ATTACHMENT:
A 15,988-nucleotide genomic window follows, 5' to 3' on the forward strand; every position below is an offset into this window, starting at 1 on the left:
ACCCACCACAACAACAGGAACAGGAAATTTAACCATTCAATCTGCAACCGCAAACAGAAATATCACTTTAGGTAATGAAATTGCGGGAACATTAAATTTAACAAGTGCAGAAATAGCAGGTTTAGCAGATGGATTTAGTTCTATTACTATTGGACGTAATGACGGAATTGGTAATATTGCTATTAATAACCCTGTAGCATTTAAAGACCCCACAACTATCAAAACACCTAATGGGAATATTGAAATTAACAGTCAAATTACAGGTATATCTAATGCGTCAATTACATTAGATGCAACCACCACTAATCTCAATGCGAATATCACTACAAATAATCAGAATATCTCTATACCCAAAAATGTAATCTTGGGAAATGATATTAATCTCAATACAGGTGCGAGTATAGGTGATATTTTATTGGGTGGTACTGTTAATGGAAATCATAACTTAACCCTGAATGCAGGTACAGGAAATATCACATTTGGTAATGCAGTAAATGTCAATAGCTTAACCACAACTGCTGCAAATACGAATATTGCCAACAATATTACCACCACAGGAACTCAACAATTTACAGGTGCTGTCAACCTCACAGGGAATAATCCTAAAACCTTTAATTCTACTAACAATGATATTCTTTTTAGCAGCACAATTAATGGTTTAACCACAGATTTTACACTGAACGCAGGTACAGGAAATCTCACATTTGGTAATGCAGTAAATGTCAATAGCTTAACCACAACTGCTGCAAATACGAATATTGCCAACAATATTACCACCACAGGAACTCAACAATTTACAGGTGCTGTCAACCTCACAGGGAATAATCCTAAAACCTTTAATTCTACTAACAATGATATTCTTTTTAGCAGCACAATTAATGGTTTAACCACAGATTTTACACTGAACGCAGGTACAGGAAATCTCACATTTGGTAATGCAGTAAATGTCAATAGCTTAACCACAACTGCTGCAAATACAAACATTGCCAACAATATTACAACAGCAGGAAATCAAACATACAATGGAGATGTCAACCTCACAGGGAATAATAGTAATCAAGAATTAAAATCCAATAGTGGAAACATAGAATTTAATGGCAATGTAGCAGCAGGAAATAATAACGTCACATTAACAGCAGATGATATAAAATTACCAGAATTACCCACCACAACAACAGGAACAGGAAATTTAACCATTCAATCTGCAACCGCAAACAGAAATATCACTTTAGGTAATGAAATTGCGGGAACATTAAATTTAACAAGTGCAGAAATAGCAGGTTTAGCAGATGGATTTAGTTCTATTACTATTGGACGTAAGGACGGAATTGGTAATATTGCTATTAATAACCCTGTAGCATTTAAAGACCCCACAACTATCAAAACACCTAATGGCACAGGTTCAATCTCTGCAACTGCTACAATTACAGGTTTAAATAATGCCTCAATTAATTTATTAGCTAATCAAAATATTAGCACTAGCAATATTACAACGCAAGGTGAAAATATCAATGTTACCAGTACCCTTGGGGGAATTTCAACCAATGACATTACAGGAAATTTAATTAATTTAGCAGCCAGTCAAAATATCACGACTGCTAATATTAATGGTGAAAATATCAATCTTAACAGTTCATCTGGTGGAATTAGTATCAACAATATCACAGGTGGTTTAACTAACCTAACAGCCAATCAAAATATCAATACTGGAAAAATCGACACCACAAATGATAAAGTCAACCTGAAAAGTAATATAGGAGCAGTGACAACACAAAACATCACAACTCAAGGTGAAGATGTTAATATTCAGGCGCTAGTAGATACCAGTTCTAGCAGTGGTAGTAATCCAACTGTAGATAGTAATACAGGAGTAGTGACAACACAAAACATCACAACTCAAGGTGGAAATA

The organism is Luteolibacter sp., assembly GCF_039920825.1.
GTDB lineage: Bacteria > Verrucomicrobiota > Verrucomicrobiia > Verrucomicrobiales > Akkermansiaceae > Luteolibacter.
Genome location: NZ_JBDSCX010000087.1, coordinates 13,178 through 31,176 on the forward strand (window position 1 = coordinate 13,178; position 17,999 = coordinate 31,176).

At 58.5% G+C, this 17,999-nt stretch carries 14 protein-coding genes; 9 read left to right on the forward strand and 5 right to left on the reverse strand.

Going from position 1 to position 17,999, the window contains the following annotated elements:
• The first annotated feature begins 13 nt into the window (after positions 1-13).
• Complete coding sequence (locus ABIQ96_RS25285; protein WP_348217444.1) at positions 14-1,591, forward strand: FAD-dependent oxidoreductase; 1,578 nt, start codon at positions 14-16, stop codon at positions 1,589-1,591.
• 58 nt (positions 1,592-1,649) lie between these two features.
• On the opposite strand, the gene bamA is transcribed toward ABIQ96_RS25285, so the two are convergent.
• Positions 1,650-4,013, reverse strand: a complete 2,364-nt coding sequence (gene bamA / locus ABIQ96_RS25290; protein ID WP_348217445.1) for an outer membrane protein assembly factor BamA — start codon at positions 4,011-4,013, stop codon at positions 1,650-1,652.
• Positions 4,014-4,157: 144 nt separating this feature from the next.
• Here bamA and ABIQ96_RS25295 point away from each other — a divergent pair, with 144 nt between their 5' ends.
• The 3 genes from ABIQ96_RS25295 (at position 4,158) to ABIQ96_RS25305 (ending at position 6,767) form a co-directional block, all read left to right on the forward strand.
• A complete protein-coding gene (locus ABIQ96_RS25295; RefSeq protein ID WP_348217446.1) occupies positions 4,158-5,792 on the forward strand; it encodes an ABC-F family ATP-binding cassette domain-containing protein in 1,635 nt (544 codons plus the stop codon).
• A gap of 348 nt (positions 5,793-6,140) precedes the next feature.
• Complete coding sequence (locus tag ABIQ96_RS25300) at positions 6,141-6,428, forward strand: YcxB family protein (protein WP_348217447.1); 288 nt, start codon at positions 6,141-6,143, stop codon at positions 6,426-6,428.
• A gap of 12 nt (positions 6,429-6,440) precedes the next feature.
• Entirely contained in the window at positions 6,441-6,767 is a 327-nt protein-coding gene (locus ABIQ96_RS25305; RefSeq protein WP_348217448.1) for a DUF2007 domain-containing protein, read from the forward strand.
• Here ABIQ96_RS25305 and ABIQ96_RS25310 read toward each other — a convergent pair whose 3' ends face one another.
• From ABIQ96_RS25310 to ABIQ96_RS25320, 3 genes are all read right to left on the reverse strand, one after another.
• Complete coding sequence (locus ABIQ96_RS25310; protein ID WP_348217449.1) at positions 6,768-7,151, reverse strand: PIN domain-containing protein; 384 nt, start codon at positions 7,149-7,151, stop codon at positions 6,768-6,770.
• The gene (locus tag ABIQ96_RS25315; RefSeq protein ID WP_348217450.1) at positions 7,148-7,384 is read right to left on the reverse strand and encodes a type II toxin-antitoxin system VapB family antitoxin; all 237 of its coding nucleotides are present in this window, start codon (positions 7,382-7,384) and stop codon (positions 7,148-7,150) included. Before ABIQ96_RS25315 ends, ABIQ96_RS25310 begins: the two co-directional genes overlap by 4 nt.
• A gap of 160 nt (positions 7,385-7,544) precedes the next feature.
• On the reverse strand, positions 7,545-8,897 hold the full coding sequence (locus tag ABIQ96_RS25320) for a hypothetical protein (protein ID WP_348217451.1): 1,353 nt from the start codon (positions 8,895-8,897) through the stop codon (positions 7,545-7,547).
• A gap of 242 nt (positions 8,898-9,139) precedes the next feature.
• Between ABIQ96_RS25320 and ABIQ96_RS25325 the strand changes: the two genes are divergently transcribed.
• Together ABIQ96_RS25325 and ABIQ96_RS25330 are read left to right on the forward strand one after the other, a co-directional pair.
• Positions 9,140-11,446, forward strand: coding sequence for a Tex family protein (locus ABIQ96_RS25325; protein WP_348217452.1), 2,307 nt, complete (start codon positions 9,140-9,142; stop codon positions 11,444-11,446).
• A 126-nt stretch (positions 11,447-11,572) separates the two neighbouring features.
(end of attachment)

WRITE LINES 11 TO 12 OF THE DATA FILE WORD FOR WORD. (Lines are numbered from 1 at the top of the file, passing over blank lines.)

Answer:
• On the opposite strand, the gene bamA is transcribed toward ABIQ96_RS25285, so the two are convergent.
• Positions 1,650-4,013, reverse strand: a complete 2,364-nt coding sequence (gene bamA / locus ABIQ96_RS25290; protein ID WP_348217445.1) for an outer membrane protein assembly factor BamA — start codon at positions 4,011-4,013, stop codon at positions 1,650-1,652.